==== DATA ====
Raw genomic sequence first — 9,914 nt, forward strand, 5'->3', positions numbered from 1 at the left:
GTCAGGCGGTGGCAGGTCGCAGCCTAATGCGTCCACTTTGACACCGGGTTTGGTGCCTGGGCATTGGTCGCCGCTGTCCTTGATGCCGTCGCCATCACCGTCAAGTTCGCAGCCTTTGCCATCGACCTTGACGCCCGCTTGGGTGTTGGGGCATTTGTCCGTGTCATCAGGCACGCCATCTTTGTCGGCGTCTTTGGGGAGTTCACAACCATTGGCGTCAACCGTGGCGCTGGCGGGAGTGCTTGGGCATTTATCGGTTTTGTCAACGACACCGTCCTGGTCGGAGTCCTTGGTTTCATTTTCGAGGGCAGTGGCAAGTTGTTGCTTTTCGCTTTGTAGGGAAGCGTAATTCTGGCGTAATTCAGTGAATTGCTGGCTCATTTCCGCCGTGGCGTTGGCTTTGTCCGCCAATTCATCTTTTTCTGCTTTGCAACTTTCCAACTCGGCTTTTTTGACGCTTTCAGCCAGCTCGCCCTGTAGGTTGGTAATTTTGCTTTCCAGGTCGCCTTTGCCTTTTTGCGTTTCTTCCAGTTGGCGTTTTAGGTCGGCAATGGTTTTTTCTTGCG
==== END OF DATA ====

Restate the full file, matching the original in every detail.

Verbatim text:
Raw genomic sequence first — 9,914 nt, forward strand, 5'->3', positions numbered from 1 at the left:
GTCAGGCGGTGGCAGGTCGCAGCCTAATGCGTCCACTTTGACACCGGGTTTGGTGCCTGGGCATTGGTCGCCGCTGTCCTTGATGCCGTCGCCATCACCGTCAAGTTCGCAGCCTTTGCCATCGACCTTGACGCCCGCTTGGGTGTTGGGGCATTTGTCCGTGTCATCAGGCACGCCATCTTTGTCGGCGTCTTTGGGGAGTTCACAACCATTGGCGTCAACCGTGGCGCTGGCGGGAGTGCTTGGGCATTTATCGGTTTTGTCAACGACACCGTCCTGGTCGGAGTCCTTGGTTTCATTTTCGAGGGCAGTGGCAAGTTGTTGCTTTTCGCTTTGTAGGGAAGCGTAATTCTGGCGTAATTCAGTGAATTGCTGGCTCATTTCCGCCGTGGCGTTGGCTTTGTCCGCCAATTCATCTTTTTCTGCTTTGCAACTTTCCAACTCGGCTTTTTTGACGCTTTCAGCCAGCTCGCCCTGTAGGTTGGTAATTTTGCTTTCCAGGTCGCCTTTGCCTTTTTGCGTTTCTTCCAGTTGGCGTTTTAGGTCGGCAATGGTTTTTTCTTGCG